AmericanCatholic.org
 
Skip Navigation Links
Home
Catholic News
Saints
Seasonal
Special Reports
Movies
Shopping
Donate
Share:
Facebook
Twitter
Google Plus
LinkedIn
Email
RSS Feeds
ON FAITH & MEDIA View Comments

Muppets Most Wanted

By
John Mulderig
Source: Catholic News Service


Tina Fey and Kermit the Frog star in a scene from the movie "Muppets Most Wanted."
Viewers of almost any age will find themselves well rewarded for tracking down "Muppets Most Wanted" (Disney).

Some brushes with peril integral to its farfetched story might frighten the very smallest audience members. But this sprightly musical outing for the beloved puppet ensemble created by Jim Henson makes winning, family-friendly entertainment for all others.

It's Aleksandr Solzhenitsyn meets "Hogan's Heroes" as an unlikely plot twist sends the Muppets' gentle leader, Kermit the Frog (voice of Steve Whitmire), to a Siberian gulag. His imprisonment comes courtesy of Russian gangster -- and dead-ringer Kermie look-alike -- Constantine (voice of Matt Vogel), "the world's most dangerous frog."

As part of his plans for a daring jewel heist, Constantine, freshly escaped from the gulag himself, is out to take Kermit's place on a forthcoming Muppet world tour. Aiding Constantine's scheme is his smooth talking human confederate Dominic Badguy (Ricky Gervais).

Dominic -- who explains away his telltale last name by asserting that it's French and therefore pronounced "Bad-gee" -- has managed to insinuate himself into the role of the Muppet's manager.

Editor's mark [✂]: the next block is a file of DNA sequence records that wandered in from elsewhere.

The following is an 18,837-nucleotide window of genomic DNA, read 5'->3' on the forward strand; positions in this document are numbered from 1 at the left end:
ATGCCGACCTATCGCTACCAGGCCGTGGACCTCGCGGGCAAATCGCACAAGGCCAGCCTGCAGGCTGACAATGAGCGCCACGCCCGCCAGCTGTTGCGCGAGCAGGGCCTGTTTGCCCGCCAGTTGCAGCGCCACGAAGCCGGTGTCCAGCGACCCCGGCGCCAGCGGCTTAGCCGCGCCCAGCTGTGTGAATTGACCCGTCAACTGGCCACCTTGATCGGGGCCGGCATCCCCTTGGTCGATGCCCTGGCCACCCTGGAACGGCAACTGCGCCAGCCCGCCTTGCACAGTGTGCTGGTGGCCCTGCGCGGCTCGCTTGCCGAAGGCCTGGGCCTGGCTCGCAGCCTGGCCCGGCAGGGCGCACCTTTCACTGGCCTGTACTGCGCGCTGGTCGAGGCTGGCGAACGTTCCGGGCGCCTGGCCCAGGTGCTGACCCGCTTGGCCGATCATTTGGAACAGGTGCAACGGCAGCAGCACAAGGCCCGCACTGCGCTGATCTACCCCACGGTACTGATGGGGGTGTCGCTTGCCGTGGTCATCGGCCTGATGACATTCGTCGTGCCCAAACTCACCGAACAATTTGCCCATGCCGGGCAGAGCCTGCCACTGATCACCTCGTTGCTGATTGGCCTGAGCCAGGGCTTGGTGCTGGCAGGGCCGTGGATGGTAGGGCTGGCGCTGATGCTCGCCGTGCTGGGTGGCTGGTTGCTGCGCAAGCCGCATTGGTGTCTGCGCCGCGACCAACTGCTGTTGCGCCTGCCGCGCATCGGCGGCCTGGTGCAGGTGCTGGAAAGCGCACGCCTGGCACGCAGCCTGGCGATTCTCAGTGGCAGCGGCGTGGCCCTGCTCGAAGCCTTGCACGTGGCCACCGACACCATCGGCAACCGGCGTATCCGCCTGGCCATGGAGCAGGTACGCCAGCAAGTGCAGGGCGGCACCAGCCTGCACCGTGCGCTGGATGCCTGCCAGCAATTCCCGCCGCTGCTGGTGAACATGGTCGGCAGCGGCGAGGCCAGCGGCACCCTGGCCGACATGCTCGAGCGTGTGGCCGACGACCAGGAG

While Kermit languishes in the arctic under the supervision of his over-the-top principal jailer Nadya (a hilarious Tina Fey), all his old chums except Animal (voice of Eric Jacobson) are taken in by the impostor. Part of Constantine's success rests on his promise to give the Muppets whatever they want, beginning with Miss Piggy (also voiced by Jacobson) whom the faux Kermit finally -- and all-too-readily -- agrees to marry.

Director and co-writer (with Nicholas Stoller) James Bobin's follow-up to his 2011 re-launch "The Muppets" combines singing, dancing, innocent humor and entertaining cameos. The resulting treat is then topped off with an endearing message about loyalty to friends. Bobin and Stoller's script also cautions against greed and egotism, sending positive signals for youngsters amid the lively fun.

"Muppets Most Wanted" is preceded by a "Monsters University"-inspired short called "Party Central." While this is also generally diverting, at least some parents may find a character's fleeting reference to "making out" an incongruous bit of dialogue in an animated movie obviously aimed at small fry.

The film contains some slapstick violence. The Catholic News Service classification is A-I -- general patronage. The Motion Picture Association of America rating is PG -- parental guidance suggested. Some material may not be suitable for children.

*****
John Mulderig is on the staff of Catholic News Service.



Search reviews at CatholicMovieReviews.org


Thank you for your comments. Editors will review all posts before they are visible on the website.

blog comments powered by Disqus